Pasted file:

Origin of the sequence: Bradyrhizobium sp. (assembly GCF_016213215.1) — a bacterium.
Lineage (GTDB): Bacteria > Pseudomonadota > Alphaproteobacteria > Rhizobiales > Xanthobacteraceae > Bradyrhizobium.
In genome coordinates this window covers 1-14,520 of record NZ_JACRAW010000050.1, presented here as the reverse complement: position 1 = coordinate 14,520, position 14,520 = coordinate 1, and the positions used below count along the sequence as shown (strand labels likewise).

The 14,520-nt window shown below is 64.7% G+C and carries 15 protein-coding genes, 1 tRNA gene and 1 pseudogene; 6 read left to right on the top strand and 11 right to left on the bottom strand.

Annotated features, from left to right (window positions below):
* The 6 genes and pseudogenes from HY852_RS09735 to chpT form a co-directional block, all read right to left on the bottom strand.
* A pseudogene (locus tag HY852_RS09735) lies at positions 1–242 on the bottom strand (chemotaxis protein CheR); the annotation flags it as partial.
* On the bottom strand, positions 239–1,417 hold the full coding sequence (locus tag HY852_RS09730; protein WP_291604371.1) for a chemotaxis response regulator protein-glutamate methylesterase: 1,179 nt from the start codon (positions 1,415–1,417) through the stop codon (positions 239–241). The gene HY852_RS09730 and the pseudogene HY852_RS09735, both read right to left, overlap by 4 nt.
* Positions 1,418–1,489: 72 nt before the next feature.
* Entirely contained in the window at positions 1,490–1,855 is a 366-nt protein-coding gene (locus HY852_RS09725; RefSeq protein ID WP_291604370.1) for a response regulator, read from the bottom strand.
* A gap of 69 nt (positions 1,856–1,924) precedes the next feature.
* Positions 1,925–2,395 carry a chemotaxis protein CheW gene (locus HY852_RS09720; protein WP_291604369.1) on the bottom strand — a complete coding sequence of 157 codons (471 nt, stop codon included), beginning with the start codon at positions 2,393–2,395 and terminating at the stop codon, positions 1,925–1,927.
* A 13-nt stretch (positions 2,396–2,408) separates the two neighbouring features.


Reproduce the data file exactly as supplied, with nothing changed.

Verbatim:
Origin of the sequence: Bradyrhizobium sp. (assembly GCF_016213215.1) — a bacterium.
Lineage (GTDB): Bacteria > Pseudomonadota > Alphaproteobacteria > Rhizobiales > Xanthobacteraceae > Bradyrhizobium.
In genome coordinates this window covers 1-14,520 of record NZ_JACRAW010000050.1, presented here as the reverse complement: position 1 = coordinate 14,520, position 14,520 = coordinate 1, and the positions used below count along the sequence as shown (strand labels likewise).

The 14,520-nt window shown below is 64.7% G+C and carries 15 protein-coding genes, 1 tRNA gene and 1 pseudogene; 6 read left to right on the top strand and 11 right to left on the bottom strand.

Annotated features, from left to right (window positions below):
* The 6 genes and pseudogenes from HY852_RS09735 to chpT form a co-directional block, all read right to left on the bottom strand.
* A pseudogene (locus tag HY852_RS09735) lies at positions 1–242 on the bottom strand (chemotaxis protein CheR); the annotation flags it as partial.
* On the bottom strand, positions 239–1,417 hold the full coding sequence (locus tag HY852_RS09730; protein WP_291604371.1) for a chemotaxis response regulator protein-glutamate methylesterase: 1,179 nt from the start codon (positions 1,415–1,417) through the stop codon (positions 239–241). The gene HY852_RS09730 and the pseudogene HY852_RS09735, both read right to left, overlap by 4 nt.
* Positions 1,418–1,489: 72 nt before the next feature.
* Entirely contained in the window at positions 1,490–1,855 is a 366-nt protein-coding gene (locus HY852_RS09725; RefSeq protein ID WP_291604370.1) for a response regulator, read from the bottom strand.
* A gap of 69 nt (positions 1,856–1,924) precedes the next feature.
* Positions 1,925–2,395 carry a chemotaxis protein CheW gene (locus HY852_RS09720; protein WP_291604369.1) on the bottom strand — a complete coding sequence of 157 codons (471 nt, stop codon included), beginning with the start codon at positions 2,393–2,395 and terminating at the stop codon, positions 1,925–1,927.
* A 13-nt stretch (positions 2,396–2,408) separates the two neighbouring features.